Candover, the European buyout specialist that closed its 2001 fund at €2.7bn last month, received a €160m commitment from CalPERS and also had the Californians in its previous 1997 fund. Colin Buffin, joint managing director at the firm, is clearly a fan of the institution. ?They've been extremely supportive, and their organisation and management is now much more efficient.? Buffin sees Hayes as having been instrumental in advancing CalPERS' professionalism, although it was Hayes' predecessor running the AIM programme, Barry Gonder (now at Grove Street Advisors, the gate keeper that helps to manage

CalPERS' venture investments), who started this process off. Buffin also makes a point about Hayes that many others make too: ?Rick could readily get a job at an investment bank.?

Hayes' background, according to people like Grove Street founder Clinton Harris, is a key factor in determining his ? and CalPERS' – approach to private equity. Whilst some of the investment professionals at the fund have been longstanding CalPERS employees and have passed through numerous different divisions within the institution, Hayes is a relatively new recruit, having joined in May 1998. He was appointed senior investment officer for the AIM programme in July 2001.

Prior to joining CalPERS, Hayes had spent six years working at AT&T Wireless Services, where he was ?involved in the ups and downs of trying to operate a business,? as he himself puts it. He was vice president for marketing and new product development and then became corporate director of marketing at the AT&T unit. This first-hand operational experience (in a sector which at the time was breaking new ground) is important when it comes to understanding who in Hayes' mind will survive the current upheavals in the private equity and venture fund communities. Hands-on operational experience in running a business in down as well as up times is vital and in his estimation there is ?a generation of people in this business who don't have this experience.? The implication is that it is this generation whose private equity and VC firms are going to find it hard to survive.

To Hayes this is a necessary, natural stage for the industry to pass through, and he doesn't expect to be missing any of the funds that will be forced to quit the industry. Hayes predicts that for CalPERS ?the next couple of years are going to be very good as we have $10bn committed but undrawn with what we consider to be the best [general] partners in the world.?

But what makes the best GP? Grey hairs and track record clearly matter but a look at CalPERS' broader investing activities quickly tells you that quality of disclosure is also a fundamental criterion. Transparency matters hugely to this investor which has what some would call a fearsome reputation in the public equity markets for shareholder activism. If CalPERS is unhappy with a company's management, the world soon knows about it.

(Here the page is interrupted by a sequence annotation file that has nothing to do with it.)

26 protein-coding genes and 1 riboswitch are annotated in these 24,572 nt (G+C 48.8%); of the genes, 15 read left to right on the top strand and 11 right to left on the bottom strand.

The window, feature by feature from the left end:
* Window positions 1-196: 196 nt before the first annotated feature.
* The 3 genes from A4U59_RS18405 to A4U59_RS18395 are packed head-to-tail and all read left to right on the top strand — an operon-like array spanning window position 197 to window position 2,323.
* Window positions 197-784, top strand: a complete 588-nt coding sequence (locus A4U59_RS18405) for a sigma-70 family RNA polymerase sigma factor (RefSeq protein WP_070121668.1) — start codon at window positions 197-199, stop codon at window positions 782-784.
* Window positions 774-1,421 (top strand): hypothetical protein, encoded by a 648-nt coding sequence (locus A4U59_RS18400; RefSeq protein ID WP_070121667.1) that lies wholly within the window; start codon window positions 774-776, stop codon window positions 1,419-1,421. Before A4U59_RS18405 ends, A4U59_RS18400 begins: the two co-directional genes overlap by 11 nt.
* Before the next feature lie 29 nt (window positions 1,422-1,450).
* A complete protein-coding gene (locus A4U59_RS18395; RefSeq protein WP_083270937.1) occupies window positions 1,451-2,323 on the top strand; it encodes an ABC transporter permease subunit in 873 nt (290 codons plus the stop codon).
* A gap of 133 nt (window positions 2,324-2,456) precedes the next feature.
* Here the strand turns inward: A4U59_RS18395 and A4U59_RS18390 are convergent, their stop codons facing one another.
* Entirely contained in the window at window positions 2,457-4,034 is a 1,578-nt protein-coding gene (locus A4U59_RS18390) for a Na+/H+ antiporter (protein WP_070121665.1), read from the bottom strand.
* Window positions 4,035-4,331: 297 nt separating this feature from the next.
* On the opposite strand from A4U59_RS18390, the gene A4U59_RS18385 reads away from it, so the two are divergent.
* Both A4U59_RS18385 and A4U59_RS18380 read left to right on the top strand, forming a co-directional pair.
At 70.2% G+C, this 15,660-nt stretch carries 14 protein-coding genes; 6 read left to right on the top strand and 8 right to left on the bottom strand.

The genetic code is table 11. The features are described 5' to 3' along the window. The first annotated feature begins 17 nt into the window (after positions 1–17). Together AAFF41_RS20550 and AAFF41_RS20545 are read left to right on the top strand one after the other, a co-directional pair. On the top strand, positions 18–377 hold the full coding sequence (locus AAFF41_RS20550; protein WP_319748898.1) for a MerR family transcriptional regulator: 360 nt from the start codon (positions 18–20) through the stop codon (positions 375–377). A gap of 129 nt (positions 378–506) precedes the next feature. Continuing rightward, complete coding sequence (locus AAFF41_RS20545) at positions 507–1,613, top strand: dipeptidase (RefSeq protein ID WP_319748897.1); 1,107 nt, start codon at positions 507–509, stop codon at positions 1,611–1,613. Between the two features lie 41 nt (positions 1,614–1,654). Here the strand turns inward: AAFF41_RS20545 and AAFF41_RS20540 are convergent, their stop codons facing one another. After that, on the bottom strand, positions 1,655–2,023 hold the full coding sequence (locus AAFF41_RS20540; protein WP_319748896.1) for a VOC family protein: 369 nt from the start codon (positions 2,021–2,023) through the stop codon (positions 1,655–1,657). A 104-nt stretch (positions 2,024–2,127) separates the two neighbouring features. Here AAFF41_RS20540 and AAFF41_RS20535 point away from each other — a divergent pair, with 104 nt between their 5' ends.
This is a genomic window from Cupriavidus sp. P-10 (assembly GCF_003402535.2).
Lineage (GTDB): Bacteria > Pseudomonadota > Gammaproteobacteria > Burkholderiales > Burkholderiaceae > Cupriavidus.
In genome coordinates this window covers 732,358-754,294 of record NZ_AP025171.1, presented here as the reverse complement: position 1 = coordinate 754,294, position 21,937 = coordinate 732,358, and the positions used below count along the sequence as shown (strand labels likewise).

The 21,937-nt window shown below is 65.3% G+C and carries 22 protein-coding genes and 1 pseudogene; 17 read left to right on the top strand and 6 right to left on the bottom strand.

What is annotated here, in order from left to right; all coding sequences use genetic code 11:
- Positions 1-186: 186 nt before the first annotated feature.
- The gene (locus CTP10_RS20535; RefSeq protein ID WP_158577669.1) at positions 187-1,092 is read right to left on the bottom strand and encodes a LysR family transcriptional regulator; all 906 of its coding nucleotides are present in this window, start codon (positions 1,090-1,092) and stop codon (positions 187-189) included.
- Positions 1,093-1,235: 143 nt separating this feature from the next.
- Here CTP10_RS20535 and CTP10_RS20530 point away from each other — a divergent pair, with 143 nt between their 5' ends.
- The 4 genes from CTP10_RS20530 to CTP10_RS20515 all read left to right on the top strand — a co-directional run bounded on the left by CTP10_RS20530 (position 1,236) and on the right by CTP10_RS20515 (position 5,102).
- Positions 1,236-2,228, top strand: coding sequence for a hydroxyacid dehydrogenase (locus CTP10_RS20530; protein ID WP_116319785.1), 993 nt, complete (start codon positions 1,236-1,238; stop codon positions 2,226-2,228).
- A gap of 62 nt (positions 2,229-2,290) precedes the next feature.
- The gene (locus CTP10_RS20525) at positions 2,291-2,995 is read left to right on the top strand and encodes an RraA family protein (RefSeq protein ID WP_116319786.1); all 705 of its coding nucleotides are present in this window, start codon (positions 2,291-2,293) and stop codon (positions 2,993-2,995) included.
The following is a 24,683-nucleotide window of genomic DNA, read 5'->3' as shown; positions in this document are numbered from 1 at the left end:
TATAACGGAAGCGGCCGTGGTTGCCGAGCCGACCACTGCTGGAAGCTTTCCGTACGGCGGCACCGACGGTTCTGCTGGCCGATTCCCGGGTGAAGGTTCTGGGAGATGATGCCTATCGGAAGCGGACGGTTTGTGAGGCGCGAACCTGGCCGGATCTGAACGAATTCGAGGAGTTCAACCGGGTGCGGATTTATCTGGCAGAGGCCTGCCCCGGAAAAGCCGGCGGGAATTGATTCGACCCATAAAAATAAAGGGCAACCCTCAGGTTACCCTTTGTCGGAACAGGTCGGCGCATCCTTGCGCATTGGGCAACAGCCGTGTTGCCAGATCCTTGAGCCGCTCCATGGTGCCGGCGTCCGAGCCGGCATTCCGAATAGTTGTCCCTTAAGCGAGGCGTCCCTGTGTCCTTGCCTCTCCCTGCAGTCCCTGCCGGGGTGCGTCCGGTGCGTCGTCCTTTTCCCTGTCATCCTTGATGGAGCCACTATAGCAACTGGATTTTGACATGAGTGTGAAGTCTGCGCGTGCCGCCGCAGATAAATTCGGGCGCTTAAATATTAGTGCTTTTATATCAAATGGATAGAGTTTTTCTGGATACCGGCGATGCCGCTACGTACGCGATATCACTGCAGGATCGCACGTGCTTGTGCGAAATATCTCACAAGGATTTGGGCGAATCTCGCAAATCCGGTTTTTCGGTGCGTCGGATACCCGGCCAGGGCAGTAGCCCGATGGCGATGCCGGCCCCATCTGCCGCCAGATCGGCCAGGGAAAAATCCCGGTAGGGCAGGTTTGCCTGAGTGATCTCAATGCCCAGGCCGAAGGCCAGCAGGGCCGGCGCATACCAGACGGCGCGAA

An investor with attitude
Just take a look at www.calpersgovernance. org to get a better sense of what this means. The mission statement on the homepage says that ?CalPERS' Board of Administration has concluded that ?good? corporate governance leads to improved long-term performance. CalPERS' also strongly believes that ?good? governance requires the attention and dedication not only of a company's officers and directors, but also its owners. CalPERS is not simply a passive holder of stock. We are a ?shareowner,? and take seriously the responsibility that comes with company ownership.?

?The next couple of years are going to be very good?

?Activism comes down to transparency?

Unsurprisingly, the revelations at Enron and now Worldcom have prompted CalPERS to urge for deep-rooted changes to take place in corporate reporting practices. These have been codified in its Financial Market Reforms Principles: five basic reform proposals that it sees as a return to the basics of transparency, ethics and accountability. And here, closer to home, is Hayes on what it means to be a shareowner of a private equity fund: ?If you're not willing to communicate the question is ?why not?? We don't expect perfection but we do expect good partner communication. Whether its Tyco or Global Crossing or a private equity fund, the investors want to know what's going on.?

Which makes that episode of July last year, when the media discovered on CalPERS' website an IRR league table ranking private equity firms that it was invested in, a point of debate still. Was it a deliberate ploy to encourage more open reporting of performance? Hayes won't be drawn: ?It was just an accident. People misused the rankings ? so the lesson we had was that until there's better industry standards and until people have better ways of looking at these things it serves nobody ? GP or LP ? to have information flying around the Internet.? Interestingly, when CalPERS withdrew the information from its website, it also issued a statement that said: ?Based on feedback we got from the market, we concluded that posting per fund performance might hurt our competitive position? It might have meant some parties no longer wished to let CalPERS into their funds or might do so on less favourable terms. This was the exact opposite of what we intended.? Which suggests that the private equity firms were quick to signal to CalPERS that they would respond to unilateral disclosure by freezing it out from future funds.

Sources close to the protagonists take a similarly pragmatic view: ?I wouldn't say it was premeditated but I think CalPERS' could see the upside of what happened. The press coverage was a bit of a pain but kind of necessary,? says one. And as Hayes himself says: ?It has increased our communication with our best partners.? So it was not a name and shame exercise but nonetheless a useful instance of how a more transparent private equity community might be expected to disclose performance data. Because in Hayes' estimation, ?activism comes down to transparency.?